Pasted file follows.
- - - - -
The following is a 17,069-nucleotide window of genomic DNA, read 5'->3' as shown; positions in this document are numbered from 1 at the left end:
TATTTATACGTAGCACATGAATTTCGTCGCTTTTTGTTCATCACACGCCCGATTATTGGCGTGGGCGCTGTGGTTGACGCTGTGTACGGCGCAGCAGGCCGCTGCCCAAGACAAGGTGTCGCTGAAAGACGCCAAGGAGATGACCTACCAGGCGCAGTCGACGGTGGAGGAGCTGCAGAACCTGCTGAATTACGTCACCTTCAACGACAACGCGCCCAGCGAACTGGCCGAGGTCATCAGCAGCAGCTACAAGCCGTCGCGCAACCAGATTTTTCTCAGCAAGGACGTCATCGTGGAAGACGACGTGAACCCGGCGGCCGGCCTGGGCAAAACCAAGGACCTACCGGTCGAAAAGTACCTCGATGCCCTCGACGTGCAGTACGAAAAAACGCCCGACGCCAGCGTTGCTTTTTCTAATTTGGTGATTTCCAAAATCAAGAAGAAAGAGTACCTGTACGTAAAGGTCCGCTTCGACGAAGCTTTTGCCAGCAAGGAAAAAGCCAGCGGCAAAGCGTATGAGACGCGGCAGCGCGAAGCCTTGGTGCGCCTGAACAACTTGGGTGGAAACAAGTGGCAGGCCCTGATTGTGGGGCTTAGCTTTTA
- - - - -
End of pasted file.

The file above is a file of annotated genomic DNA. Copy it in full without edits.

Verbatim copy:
The following is a 17,069-nucleotide window of genomic DNA, read 5'->3' as shown; positions in this document are numbered from 1 at the left end:
TATTTATACGTAGCACATGAATTTCGTCGCTTTTTGTTCATCACACGCCCGATTATTGGCGTGGGCGCTGTGGTTGACGCTGTGTACGGCGCAGCAGGCCGCTGCCCAAGACAAGGTGTCGCTGAAAGACGCCAAGGAGATGACCTACCAGGCGCAGTCGACGGTGGAGGAGCTGCAGAACCTGCTGAATTACGTCACCTTCAACGACAACGCGCCCAGCGAACTGGCCGAGGTCATCAGCAGCAGCTACAAGCCGTCGCGCAACCAGATTTTTCTCAGCAAGGACGTCATCGTGGAAGACGACGTGAACCCGGCGGCCGGCCTGGGCAAAACCAAGGACCTACCGGTCGAAAAGTACCTCGATGCCCTCGACGTGCAGTACGAAAAAACGCCCGACGCCAGCGTTGCTTTTTCTAATTTGGTGATTTCCAAAATCAAGAAGAAAGAGTACCTGTACGTAAAGGTCCGCTTCGACGAAGCTTTTGCCAGCAAGGAAAAAGCCAGCGGCAAAGCGTATGAGACGCGGCAGCGCGAAGCCTTGGTGCGCCTGAACAACTTGGGTGGAAACAAGTGGCAGGCCCTGATTGTGGGGCTTAGCTTTTA